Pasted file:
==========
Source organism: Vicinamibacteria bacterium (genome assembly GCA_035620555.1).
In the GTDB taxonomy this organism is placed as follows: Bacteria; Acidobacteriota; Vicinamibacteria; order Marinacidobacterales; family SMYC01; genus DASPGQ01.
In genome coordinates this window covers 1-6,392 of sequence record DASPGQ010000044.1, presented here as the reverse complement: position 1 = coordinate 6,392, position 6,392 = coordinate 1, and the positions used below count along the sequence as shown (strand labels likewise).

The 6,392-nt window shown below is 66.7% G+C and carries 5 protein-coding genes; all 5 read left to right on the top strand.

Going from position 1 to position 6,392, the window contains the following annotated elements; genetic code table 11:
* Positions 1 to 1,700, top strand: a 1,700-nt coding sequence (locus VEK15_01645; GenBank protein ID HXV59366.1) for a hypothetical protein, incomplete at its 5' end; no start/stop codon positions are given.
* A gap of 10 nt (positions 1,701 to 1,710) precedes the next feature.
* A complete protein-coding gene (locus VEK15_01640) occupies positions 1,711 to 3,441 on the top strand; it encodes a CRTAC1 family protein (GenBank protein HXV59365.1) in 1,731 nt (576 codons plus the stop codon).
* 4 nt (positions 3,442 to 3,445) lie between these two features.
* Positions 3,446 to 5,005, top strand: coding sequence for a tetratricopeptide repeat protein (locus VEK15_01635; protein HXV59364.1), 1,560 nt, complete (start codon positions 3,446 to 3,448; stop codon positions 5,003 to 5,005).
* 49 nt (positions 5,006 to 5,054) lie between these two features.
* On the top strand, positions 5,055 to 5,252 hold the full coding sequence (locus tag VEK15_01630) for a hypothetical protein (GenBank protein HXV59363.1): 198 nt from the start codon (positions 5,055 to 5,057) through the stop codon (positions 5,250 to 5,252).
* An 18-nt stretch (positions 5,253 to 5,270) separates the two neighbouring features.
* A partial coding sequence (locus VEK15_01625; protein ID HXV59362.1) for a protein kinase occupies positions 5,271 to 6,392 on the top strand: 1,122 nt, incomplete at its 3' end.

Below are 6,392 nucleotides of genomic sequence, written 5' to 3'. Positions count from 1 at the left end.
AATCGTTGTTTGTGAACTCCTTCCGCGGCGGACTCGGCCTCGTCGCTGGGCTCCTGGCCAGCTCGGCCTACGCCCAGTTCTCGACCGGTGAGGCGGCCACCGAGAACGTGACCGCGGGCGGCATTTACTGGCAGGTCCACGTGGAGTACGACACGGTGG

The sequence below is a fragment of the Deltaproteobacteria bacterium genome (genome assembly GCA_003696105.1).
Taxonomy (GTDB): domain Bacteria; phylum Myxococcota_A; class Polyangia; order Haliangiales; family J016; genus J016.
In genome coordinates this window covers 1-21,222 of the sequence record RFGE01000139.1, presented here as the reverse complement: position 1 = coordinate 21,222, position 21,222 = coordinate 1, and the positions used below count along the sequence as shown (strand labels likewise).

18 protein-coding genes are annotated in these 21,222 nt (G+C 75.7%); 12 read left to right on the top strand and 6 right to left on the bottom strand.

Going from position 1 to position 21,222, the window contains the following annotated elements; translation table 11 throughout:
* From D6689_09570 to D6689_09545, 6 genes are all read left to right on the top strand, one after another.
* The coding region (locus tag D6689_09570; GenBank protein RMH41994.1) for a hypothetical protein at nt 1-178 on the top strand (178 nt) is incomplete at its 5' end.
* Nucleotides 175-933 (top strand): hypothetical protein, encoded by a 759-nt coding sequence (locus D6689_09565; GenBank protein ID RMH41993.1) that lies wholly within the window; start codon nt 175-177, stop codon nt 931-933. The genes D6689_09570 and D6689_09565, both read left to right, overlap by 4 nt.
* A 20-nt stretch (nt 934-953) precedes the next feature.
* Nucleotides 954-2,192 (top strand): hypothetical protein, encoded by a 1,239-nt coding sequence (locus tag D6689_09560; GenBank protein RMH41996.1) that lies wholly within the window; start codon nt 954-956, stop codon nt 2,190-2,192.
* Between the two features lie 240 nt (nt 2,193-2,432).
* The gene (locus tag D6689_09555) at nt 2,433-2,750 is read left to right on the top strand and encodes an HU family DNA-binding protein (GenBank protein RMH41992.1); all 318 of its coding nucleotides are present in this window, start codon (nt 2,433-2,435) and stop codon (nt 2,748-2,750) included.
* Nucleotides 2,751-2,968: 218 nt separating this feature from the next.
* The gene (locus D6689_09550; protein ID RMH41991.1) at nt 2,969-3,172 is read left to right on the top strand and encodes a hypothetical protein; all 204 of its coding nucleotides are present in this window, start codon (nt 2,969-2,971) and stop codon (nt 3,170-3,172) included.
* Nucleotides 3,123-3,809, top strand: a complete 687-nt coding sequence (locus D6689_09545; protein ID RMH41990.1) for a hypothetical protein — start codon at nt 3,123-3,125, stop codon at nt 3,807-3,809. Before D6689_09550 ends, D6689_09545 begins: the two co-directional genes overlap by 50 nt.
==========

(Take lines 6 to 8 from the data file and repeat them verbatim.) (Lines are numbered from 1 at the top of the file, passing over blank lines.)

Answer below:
* Positions 1 to 1,700, top strand: a 1,700-nt coding sequence (locus VEK15_01645; GenBank protein ID HXV59366.1) for a hypothetical protein, incomplete at its 5' end; no start/stop codon positions are given.
* A gap of 10 nt (positions 1,701 to 1,710) precedes the next feature.
* A complete protein-coding gene (locus VEK15_01640) occupies positions 1,711 to 3,441 on the top strand; it encodes a CRTAC1 family protein (GenBank protein HXV59365.1) in 1,731 nt (576 codons plus the stop codon).